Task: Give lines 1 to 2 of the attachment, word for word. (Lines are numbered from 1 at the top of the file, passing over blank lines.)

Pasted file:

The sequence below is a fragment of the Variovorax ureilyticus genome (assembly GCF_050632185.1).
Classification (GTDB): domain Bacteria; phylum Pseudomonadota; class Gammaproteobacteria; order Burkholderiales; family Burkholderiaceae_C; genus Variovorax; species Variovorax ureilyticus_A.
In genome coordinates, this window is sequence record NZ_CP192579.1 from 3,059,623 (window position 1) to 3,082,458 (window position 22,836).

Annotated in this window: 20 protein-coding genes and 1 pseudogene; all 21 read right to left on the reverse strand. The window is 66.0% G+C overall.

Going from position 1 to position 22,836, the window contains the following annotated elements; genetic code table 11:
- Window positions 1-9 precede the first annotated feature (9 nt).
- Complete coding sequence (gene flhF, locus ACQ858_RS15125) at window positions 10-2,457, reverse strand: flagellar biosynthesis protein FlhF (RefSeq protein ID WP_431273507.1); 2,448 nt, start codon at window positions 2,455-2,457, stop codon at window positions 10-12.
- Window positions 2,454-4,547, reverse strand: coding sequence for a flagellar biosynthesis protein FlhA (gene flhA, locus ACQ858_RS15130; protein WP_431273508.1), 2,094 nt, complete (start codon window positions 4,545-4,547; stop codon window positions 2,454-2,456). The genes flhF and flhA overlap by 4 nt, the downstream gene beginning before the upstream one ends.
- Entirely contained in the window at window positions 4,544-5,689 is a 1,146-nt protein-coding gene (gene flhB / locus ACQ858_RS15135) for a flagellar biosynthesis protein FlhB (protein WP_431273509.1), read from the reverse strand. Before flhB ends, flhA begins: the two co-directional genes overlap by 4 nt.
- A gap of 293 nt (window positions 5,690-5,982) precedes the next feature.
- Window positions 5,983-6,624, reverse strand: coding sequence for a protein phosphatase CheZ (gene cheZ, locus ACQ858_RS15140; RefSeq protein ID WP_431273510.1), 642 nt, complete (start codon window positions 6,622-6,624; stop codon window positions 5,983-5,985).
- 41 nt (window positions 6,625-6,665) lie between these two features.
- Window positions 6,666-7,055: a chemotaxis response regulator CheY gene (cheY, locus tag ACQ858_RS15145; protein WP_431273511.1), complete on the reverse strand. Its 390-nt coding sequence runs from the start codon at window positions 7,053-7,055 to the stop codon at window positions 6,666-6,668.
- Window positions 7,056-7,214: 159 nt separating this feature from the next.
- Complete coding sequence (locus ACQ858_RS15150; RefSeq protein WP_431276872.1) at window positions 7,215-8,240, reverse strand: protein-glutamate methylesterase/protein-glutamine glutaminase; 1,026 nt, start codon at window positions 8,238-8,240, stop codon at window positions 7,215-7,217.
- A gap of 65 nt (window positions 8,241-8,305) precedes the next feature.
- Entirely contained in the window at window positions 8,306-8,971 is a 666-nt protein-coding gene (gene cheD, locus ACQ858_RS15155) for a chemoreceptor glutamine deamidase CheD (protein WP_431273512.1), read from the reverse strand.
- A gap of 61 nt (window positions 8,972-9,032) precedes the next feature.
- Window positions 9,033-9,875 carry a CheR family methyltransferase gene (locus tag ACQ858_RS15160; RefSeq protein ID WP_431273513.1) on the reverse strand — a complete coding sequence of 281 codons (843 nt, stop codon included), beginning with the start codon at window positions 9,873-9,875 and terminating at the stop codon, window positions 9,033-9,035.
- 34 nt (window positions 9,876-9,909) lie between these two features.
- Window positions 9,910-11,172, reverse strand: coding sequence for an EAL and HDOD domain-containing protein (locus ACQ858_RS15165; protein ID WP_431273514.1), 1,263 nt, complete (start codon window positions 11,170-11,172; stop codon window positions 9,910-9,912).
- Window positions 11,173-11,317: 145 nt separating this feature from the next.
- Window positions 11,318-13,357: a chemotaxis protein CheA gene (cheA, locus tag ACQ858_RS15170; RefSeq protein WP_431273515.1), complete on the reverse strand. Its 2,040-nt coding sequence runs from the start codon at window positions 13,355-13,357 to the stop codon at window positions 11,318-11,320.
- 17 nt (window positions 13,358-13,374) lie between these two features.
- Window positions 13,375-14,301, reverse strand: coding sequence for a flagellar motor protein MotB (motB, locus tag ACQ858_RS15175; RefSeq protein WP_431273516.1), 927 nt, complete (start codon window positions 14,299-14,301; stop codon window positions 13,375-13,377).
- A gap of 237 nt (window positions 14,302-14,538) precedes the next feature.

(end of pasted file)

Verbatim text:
The sequence below is a fragment of the Variovorax ureilyticus genome (assembly GCF_050632185.1).
Classification (GTDB): domain Bacteria; phylum Pseudomonadota; class Gammaproteobacteria; order Burkholderiales; family Burkholderiaceae_C; genus Variovorax; species Variovorax ureilyticus_A.